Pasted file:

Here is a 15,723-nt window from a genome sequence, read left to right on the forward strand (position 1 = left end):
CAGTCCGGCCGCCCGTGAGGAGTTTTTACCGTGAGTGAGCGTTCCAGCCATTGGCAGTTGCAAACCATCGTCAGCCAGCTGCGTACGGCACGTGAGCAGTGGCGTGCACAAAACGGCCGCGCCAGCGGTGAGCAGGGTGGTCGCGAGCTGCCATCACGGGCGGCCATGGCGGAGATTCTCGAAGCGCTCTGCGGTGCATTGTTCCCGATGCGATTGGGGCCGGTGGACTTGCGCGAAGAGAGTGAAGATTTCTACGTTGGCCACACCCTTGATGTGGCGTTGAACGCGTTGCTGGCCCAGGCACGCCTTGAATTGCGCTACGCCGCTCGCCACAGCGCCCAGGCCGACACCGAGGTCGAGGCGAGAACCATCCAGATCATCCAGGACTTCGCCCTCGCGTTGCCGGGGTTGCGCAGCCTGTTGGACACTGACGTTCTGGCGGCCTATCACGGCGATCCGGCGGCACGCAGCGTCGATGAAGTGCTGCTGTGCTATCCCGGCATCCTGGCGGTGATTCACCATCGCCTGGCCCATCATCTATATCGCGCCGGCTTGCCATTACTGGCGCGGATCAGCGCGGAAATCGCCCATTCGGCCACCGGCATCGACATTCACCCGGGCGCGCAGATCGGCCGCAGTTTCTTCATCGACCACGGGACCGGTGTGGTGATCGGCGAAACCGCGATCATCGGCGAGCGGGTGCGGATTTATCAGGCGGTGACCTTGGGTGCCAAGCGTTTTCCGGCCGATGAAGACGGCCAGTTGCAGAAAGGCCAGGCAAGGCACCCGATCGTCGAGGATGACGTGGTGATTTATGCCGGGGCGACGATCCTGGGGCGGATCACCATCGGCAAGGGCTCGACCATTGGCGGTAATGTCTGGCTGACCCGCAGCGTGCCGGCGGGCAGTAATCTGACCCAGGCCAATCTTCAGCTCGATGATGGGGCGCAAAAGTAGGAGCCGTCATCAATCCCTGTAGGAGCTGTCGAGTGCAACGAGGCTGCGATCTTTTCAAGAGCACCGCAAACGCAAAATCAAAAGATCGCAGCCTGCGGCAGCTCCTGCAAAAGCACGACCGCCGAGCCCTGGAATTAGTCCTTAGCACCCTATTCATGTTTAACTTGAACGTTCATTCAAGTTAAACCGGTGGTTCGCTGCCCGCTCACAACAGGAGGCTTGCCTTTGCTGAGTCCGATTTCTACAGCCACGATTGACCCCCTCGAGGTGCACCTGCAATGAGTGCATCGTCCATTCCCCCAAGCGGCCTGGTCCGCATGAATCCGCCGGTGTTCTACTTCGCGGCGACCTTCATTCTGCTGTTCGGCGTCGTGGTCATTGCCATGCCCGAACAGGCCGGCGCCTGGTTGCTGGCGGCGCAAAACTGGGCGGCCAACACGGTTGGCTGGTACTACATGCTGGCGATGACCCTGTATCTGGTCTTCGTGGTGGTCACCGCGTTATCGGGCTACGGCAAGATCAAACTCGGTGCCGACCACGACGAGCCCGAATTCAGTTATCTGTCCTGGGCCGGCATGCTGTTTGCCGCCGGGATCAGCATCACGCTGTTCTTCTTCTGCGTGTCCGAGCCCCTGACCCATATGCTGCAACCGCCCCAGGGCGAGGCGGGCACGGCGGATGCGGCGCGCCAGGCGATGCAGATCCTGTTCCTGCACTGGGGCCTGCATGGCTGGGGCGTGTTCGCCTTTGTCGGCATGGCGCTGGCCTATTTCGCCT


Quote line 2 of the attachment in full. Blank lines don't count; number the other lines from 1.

CAGTCCGGCCGCCCGTGAGGAGTTTTTACCGTGAGTGAGCGTTCCAGCCATTGGCAGTTGCAAACCATCGTCAGCCAGCTGCGTACGGCACGTGAGCAGTGGCGTGCACAAAACGGCCGCGCCAGCGGTGAGCAGGGTGGTCGCGAGCTGCCATCACGGGCGGCCATGGCGGAGATTCTCGAAGCGCTCTGCGGTGCATTGTTCCCGATGCGATTGGGGCCGGTGGACTTGCGCGAAGAGAGTGAAGATTTCTACGTTGGCCACACCCTTGATGTGGCGTTGAACGCGTTGCTGGCCCAGGCACGCCTTGAATTGCGCTACGCCGCTCGCCACAGCGCCCAGGCCGACACCGAGGTCGAGGCGAGAACCATCCAGATCATCCAGGACTTCGCCCTCGCGTTGCCGGGGTTGCGCAGCCTGTTGGACACTGACGTTCTGGCGGCCTATCACGGCGATCCGGCGGCACGCAGCGTCGATGAAGTGCTGCTGTGCTATCCCGGCATCCTGGCGGTGATTCACCATCGCCTGGCCCATCATCTATATCGCGCCGGCTTGCCATTACTGGCGCGGATCAGCGCGGAAATCGCCCATTCGGCCACCGGCATCGACATTCACCCGGGCGCGCAGATCGGCCGCAGTTTCTTCATCGACCACGGGACCGGTGTGGTGATCGGCGAAACCGCGATCATCGGCGAGCGGGTGCGGATTTATCAGGCGGTGACCTTGGGTGCCAAGCGTTTTCCGGCCGATGAAGACGGCCAGTTGCAGAAAGGCCAGGCAAGGCACCCGATCGTCGAGGATGACGTGGTGATTTATGCCGGGGCGACGATCCTGGGGCGGATCACCATCGGCAAGGGCTCGACCATTGGCGGTAATGTCTGGCTGACCCGCAGCGTGCCGGCGGGCAGTAATCTGACCCAGGCCAATCTTCAGCTCGATGATGGGGCGCAAAAGTAGGAGCCGTCATCAATCCCTGTAGGAGCTGTCGAGTGCAACGAGGCTGCGATCTTTTCAAGAGCACCGCAAACGCAAAATCAAAAGATCGCAGCCTGCGGCAGCTCCTGCAAAAGCACGACCGCCGAGCCCTGGAATTAGTCCTTAGCACCCTATTCATGTTTAACTTGAACGTTCATTCAAGTTAAACCGGTGGTTCGCTGCCCGCTCACAACAGGAGGCTTGCCTTTGCTGAGTCCGATTTCTACAGCCACGATTGACCCCCTCGAGGTGCACCTGCAATGAGTGCATCGTCCATTCCCCCAAGCGGCCTGGTCCGCATGAATCCGCCGGTGTTCTACTTCGCGGCGACCTTCATTCTGCTGTTCGGCGTCGTGGTCATTGCCATGCCCGAACAGGCCGGCGCCTGGTTGCTGGCGGCGCAAAACTGGGCGGCCAACACGGTTGGCTGGTACTACATGCTGGCGATGACCCTGTATCTGGTCTTCGTGGTGGTCACCGCGTTATCGGGCTACGGCAAGATCAAACTCGGTGCCGACCACGACGAGCCCGAATTCAGTTATCTGTCCTGGGCCGGCATGCTGTTTGCCGCCGGGATCAGCATCACGCTGTTCTTCTTCTGCGTGTCCGAGCCCCTGACCCATATGCTGCAACCGCCCCAGGGCGAGGCGGGCACGGCGGATGCGGCGCGCCAGGCGATGCAGATCCTGTTCCTGCACTGGGGCCTGCATGGCTGGGGCGTGTTCGCCTTTGTCGGCATGGCGCTGGCCTATTTCGCCT